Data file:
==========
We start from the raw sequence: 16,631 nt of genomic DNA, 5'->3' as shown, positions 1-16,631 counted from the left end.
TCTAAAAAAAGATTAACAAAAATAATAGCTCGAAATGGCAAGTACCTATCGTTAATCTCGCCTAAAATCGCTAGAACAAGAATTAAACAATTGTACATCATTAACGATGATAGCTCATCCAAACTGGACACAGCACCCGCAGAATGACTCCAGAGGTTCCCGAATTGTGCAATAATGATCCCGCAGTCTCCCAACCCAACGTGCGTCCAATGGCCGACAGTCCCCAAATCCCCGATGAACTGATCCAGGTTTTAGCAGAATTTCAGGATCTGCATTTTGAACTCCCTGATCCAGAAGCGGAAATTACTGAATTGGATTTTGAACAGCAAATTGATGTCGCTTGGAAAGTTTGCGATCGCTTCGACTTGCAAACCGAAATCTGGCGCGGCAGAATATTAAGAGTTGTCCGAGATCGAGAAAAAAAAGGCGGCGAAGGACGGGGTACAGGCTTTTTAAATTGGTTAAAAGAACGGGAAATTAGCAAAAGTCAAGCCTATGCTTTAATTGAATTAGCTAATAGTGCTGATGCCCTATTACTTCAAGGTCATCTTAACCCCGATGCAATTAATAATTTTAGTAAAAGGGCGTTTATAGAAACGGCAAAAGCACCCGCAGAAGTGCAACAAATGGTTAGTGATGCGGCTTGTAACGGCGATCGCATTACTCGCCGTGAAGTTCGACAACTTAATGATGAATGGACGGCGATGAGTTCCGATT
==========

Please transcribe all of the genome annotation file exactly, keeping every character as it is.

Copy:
We start from the raw sequence: 16,631 nt of genomic DNA, 5'->3' as shown, positions 1-16,631 counted from the left end.
TCTAAAAAAAGATTAACAAAAATAATAGCTCGAAATGGCAAGTACCTATCGTTAATCTCGCCTAAAATCGCTAGAACAAGAATTAAACAATTGTACATCATTAACGATGATAGCTCATCCAAACTGGACACAGCACCCGCAGAATGACTCCAGAGGTTCCCGAATTGTGCAATAATGATCCCGCAGTCTCCCAACCCAACGTGCGTCCAATGGCCGACAGTCCCCAAATCCCCGATGAACTGATCCAGGTTTTAGCAGAATTTCAGGATCTGCATTTTGAACTCCCTGATCCAGAAGCGGAAATTACTGAATTGGATTTTGAACAGCAAATTGATGTCGCTTGGAAAGTTTGCGATCGCTTCGACTTGCAAACCGAAATCTGGCGCGGCAGAATATTAAGAGTTGTCCGAGATCGAGAAAAAAAAGGCGGCGAAGGACGGGGTACAGGCTTTTTAAATTGGTTAAAAGAACGGGAAATTAGCAAAAGTCAAGCCTATGCTTTAATTGAATTAGCTAATAGTGCTGATGCCCTATTACTTCAAGGTCATCTTAACCCCGATGCAATTAATAATTTTAGTAAAAGGGCGTTTATAGAAACGGCAAAAGCACCCGCAGAAGTGCAACAAATGGTTAGTGATGCGGCTTGTAACGGCGATCGCATTACTCGCCGTGAAGTTCGACAACTTAATGATGAATGGACGGCGATGAGTTCCGATT